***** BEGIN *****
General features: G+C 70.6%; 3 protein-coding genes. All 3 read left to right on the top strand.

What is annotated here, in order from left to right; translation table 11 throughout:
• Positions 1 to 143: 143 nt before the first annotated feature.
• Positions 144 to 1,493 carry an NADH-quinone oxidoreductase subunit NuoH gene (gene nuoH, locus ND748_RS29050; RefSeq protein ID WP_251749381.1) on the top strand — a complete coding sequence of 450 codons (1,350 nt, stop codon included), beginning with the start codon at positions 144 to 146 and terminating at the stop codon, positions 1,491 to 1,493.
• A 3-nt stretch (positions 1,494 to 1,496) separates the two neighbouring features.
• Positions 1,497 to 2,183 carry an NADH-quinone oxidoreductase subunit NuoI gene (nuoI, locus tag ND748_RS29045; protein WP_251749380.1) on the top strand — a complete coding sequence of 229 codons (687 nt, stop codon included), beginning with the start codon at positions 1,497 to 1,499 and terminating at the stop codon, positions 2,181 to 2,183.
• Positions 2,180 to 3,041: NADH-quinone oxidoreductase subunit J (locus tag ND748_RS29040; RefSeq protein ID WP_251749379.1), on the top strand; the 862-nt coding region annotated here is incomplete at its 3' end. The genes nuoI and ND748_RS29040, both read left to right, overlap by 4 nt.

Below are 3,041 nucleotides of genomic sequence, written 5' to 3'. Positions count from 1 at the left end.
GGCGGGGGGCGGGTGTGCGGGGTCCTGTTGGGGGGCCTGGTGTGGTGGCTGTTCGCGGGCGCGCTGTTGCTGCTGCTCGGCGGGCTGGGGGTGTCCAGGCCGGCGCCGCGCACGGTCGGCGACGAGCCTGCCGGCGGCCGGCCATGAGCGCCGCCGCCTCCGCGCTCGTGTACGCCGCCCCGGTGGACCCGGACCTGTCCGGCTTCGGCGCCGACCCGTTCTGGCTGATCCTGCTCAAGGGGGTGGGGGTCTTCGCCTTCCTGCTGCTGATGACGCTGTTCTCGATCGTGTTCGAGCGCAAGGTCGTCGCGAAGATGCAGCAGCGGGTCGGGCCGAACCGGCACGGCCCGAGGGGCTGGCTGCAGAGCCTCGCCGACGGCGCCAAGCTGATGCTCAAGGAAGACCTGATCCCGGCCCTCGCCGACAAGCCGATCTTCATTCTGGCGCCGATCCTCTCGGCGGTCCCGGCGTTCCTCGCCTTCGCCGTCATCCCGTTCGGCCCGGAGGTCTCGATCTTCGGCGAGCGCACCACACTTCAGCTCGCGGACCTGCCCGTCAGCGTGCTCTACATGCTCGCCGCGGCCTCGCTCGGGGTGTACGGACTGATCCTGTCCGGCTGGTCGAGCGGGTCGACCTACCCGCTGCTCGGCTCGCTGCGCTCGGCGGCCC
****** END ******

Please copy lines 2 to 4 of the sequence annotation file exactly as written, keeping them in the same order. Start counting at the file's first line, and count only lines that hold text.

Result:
What is annotated here, in order from left to right; translation table 11 throughout:
• Positions 1 to 143: 143 nt before the first annotated feature.
• Positions 144 to 1,493 carry an NADH-quinone oxidoreductase subunit NuoH gene (gene nuoH, locus ND748_RS29050; RefSeq protein ID WP_251749381.1) on the top strand — a complete coding sequence of 450 codons (1,350 nt, stop codon included), beginning with the start codon at positions 144 to 146 and terminating at the stop codon, positions 1,491 to 1,493.